Rapid City is continuing to reform procedures for approval of tax increment financing districts with a proposed ordinance that would significantly restrict the use of the districts to finance infrastructure.
The city's Public Works Committee will take up the proposed ordinance change Tuesday, and the Legal and Finance Committee will address it on Wednesday. The public meetings will be held at 12:30 p.m. each day at City Hall.
Since Community Development Director Ken Young joined city staff in 2017, he expressed concern on Rapid City's liberal usage of tax increment financing districts to assist with private development and redevelopment projects.
In an April 2018 interview with the Journal, Young said Rapid City needs to "tighten up" the usage of TIF.
Rapid City first approved the financing program in 1978. While several communities across South Dakota also use tax increment financing districts, Rapid City's usage is more than the next three communities combined.
Rapid City approved 80 tax increment financing districts, compared to 21 in Sioux Falls. There are 22 TIF districts still active in Rapid City.
"Tax increment financing is one of the few tools that the city has available to assist and incentivize economic development. Some cities have and use additional tools, methods and funding that are unavailable here," Young said in an email sent to the Journal on Friday. "Also, the varied topography and soils that are unique to this area can sometimes create greater costs and needs for the development of public infrastructure than what Sioux Falls and other cities commonly have to deal with."
Tax increment financing districts are intended to encourage economic development or public improvement projects in blighted areas by diverting the payment of property taxes in the district. In essence, as the construction or improvements are completed, the district’s property valuation and subsequent property taxes increase.
But instead of collecting the increased property tax payments and allocating them to the city, county and schools, the money is instead diverted to a fund to pay for project costs approved by the city council. Property taxes are still collected by the government but only for the amount related to the valuation of the property before the work begins, called the base valuation.
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The additional tax payment monies related to the increased valuation are diverted toward the TIF’s pre-approved project. Theoretically, the diverted funds make it possible for a project that would have otherwise been unfeasible to move forward.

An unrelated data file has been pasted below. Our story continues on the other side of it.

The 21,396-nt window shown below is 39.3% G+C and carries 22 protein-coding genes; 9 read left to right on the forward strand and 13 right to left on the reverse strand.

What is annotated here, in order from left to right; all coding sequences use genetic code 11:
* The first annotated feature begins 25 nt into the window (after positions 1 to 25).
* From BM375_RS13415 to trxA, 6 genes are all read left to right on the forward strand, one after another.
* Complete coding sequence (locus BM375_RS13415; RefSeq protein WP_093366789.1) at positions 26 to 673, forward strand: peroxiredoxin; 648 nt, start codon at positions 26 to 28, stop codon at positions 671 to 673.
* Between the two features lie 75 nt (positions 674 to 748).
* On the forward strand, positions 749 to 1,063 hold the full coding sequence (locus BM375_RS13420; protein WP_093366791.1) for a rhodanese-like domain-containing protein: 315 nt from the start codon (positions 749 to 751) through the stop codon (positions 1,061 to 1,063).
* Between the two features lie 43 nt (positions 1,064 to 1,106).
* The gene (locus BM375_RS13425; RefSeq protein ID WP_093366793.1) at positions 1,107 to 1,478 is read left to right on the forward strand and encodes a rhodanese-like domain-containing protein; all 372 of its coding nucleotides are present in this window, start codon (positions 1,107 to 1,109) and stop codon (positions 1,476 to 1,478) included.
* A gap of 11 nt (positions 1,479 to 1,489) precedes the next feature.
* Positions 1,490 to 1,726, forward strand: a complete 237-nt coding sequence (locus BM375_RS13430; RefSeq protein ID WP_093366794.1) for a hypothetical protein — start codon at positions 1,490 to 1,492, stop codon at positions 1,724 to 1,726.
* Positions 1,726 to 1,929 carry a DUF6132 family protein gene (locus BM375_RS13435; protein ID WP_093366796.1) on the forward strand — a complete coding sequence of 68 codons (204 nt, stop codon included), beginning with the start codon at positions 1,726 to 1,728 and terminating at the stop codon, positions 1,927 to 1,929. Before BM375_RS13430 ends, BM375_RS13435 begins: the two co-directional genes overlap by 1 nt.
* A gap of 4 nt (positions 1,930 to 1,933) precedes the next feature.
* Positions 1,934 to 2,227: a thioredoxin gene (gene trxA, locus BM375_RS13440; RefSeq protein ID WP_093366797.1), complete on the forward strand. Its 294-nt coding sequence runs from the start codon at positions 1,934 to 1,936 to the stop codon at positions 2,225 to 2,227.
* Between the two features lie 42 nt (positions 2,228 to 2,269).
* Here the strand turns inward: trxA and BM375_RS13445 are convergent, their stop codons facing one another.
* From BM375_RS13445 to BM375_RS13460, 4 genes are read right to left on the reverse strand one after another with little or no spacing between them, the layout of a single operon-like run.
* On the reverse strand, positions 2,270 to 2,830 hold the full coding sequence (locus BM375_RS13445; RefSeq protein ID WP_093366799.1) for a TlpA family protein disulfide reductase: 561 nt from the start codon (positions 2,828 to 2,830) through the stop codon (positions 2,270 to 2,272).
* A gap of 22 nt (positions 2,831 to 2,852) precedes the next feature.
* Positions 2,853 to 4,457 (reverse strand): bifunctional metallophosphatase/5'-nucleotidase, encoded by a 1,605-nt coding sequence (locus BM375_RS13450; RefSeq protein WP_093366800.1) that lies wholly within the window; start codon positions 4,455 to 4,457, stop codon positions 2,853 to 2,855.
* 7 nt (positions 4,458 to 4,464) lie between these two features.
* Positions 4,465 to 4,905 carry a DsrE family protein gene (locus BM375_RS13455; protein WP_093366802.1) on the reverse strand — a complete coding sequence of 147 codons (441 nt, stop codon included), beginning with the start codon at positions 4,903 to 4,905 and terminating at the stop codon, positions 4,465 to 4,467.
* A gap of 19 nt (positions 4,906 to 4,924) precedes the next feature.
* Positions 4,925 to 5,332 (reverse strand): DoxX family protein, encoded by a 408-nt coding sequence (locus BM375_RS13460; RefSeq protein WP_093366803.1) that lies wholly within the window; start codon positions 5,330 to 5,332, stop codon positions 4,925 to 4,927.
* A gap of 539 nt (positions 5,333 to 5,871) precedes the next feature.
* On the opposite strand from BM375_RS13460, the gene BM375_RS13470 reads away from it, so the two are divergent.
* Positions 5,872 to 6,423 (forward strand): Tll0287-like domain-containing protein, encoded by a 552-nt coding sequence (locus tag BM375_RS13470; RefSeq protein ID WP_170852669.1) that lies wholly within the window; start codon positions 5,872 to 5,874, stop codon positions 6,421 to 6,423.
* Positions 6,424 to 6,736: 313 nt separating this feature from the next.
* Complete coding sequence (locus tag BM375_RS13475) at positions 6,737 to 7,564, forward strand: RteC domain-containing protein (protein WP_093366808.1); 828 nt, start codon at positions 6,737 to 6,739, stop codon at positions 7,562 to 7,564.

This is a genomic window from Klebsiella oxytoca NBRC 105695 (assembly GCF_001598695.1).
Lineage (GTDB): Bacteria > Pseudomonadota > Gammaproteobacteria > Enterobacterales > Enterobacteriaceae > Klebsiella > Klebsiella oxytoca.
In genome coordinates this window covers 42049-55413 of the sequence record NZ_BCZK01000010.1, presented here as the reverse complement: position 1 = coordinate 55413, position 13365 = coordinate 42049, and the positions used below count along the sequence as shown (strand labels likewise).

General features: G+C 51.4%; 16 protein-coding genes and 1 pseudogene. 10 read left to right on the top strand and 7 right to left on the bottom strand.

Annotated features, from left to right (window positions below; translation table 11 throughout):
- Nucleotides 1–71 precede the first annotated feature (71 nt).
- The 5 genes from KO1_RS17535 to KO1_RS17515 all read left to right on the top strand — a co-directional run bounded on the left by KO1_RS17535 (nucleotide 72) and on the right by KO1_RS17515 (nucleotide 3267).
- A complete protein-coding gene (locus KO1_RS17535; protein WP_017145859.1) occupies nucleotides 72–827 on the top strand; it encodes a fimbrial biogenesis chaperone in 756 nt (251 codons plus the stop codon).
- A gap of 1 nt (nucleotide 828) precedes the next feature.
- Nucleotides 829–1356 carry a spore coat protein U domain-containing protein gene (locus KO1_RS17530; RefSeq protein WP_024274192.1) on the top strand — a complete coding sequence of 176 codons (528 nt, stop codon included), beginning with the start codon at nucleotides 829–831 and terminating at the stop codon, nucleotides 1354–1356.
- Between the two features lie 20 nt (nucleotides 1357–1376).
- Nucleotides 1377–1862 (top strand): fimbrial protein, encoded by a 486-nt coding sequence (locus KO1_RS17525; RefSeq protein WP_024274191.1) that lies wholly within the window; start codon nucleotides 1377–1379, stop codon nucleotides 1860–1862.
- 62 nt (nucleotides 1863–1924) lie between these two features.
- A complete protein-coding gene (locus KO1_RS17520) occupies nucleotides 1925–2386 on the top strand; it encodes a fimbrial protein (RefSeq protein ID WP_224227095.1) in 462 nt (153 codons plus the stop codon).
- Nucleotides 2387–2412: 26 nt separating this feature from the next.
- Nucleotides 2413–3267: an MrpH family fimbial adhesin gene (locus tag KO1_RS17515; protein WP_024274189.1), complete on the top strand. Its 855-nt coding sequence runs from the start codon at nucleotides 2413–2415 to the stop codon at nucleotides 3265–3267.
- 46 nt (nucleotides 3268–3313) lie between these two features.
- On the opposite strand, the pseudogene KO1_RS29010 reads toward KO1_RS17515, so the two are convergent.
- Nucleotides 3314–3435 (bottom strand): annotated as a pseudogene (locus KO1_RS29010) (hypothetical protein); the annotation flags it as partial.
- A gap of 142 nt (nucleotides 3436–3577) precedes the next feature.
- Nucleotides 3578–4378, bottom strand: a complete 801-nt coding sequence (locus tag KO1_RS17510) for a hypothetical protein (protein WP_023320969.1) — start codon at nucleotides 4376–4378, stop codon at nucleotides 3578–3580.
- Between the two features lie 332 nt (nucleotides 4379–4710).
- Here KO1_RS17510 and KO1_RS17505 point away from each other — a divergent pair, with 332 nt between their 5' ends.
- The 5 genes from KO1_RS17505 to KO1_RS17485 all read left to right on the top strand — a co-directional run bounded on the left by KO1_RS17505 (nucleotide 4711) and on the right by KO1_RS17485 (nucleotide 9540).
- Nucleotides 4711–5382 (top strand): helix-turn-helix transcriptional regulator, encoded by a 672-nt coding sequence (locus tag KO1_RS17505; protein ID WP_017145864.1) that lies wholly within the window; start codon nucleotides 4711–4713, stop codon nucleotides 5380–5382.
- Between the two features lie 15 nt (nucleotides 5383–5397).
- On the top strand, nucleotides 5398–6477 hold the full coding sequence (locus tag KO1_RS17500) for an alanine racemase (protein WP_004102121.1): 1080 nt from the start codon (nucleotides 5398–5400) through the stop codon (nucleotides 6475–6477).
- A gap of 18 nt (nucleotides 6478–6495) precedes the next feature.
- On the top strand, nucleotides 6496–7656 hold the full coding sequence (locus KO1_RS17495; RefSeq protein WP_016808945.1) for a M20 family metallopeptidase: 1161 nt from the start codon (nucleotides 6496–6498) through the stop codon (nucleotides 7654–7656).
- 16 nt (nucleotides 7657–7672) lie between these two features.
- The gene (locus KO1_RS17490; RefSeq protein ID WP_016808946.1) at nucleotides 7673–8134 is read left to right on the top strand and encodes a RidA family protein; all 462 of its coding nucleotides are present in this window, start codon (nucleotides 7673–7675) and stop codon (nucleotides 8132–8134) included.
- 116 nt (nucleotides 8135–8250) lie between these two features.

Young said the largest financial TIF district is in southeast Rapid City, specifically the extension of Minnesota Street from south and west of Elks Country Estates to east of Elk Vale Road. That area, TIF District 65, was approved in September 2007 for a maximum certified amount of nearly $34 million.
Under the ordinance proposal, the revision will focus on promoting new development and redevelopment in blighted areas of Rapid City's core areas, other targeted areas for economic development and affordable housing.
Additionally, the proposed ordinance would simplify staff review and certification of possible tax increment finance districts.
Under current regulations, an application for tax increment financing is presented to the city, a review committee would hold a public hearing about the proposal prior to it going to the planning commission and city council. The review committee is comprised of two city council members, a member of the city's planning commission, a representative of the economic development partnership board, a representative of the Rapid City Area School District, and two members of the Pennington County Board of Commissioners.
The proposed ordinance would eliminate the Tax Increment Financing District Project Review Committee, and replace it with a TIF Review Team as well as a third-party independent review of the development's feasability.
The new TIF Review Team would be comprised of the mayor, the city's finance officer, community development director, city engineer, long range planning director and the president of Elevate Rapid City.
"The concern with the current process is that the public (and ultimately, politics) gets involved too early in the review and approval process of proposed TIFs, which takes away from effective negotiation with the applicants," Young told the Journal on Friday.
"State law does not require, nor is it practiced elsewhere in the state, to have a public hearing prior to the Planning Commission meeting review. In our review with how other cities in the state perform TIF application processes, it was recommended to us by the cities of Sioux Falls, Aberdeen and others that we remove the public scrutiny of the proposal before it has been fully vetted and is schedule for the required public hearing at Planning Commission, where the correct public notice is given."
Once the third-party independent review has been completed and the TIF Review Team performs the needed review and negotiations, the application would be presented and reviewed by Rapid City Area Schools and Pennington County Board of Commissioners.
"Any issues or concerns they identify will be addressed by the city committee and ultimately the planning commission and city council," Young said.